Authors
Oded Na'aman
Hebrew University of Jerusalem
Dan Baras
Bar-Ilan University, Ramat Gan
Abstract
Surprises are important in our everyday lives as well as in our scientific and philosophical theorizing—in psychology, information theory, cognitive-neuroscience, philosophy of science, and confirmation theory. Nevertheless, there is no satisfactory theory of what makes something surprising. It has long been acknowledged that not everything unexpected is surprising. The reader had no reason to expect that there will be exactly 190 words in this abstract and yet there is nothing surprising about this fact. We offer a novel theory that explains when and why an unexpected fact is surprising. We distinguish between descriptive and normative notions of what is surprising; clarify the sense in which surprising facts are unexpected; and, finally, develop and defend the significance account of surprise, according to which a fact is surprising to an agent if and to the extent that it is both unexpected and significant to the agent. Since a surprising fact can be significant to an agent in various ways—personal, moral, epistemic, and aesthetic—surprise is not merely or primarily epistemic. Fitting surprise reflects more than a person’s view of what is; it reflects a person’s view of what is significant.
Keywords surprise  fittingness  rationality  emotion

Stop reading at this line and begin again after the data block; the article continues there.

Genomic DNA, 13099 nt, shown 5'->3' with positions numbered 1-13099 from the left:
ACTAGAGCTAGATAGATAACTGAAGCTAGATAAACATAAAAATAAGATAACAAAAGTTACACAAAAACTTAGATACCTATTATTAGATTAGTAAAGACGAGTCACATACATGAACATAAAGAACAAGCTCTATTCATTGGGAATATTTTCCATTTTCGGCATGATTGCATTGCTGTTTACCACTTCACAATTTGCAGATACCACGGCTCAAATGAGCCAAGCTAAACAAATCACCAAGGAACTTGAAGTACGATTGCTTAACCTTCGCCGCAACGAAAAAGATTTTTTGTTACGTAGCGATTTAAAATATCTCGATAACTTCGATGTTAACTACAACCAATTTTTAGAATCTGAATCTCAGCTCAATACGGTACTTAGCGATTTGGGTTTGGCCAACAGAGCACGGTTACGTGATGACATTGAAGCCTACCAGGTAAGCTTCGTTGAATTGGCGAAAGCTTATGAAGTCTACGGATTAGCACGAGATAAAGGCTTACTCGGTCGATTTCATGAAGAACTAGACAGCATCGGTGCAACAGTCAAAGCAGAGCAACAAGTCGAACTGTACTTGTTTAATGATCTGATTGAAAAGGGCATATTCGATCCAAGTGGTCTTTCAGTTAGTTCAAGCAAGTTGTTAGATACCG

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DOI 10.1111/phpr.12820
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References found in this work BETA

On What Matters: Two-Volume Set.Derek Parfit - 2011 - Oxford University Press.
Knowledge in an Uncertain World.Jeremy Fantl & Matthew McGrath - 2009 - Oxford, England: Oxford University Press.
The Normativity of Rationality.Benjamin Kiesewetter - 2017 - Oxford: Oxford University Press.
Doxastic Wronging.Rima Basu & Mark Schroeder - 2019 - In Brian Kim & Matthew McGrath (eds.), Pragmatic Encroachment in Epistemology. Routledge. pp. 181-205.
Knowledge and Action.John Hawthorne & Jason Stanley - 2008 - Journal of Philosophy 105 (10):571-590.

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Citations of this work BETA

Calling for Explanation.Dan Baras - 2022 - Oxford University Press.

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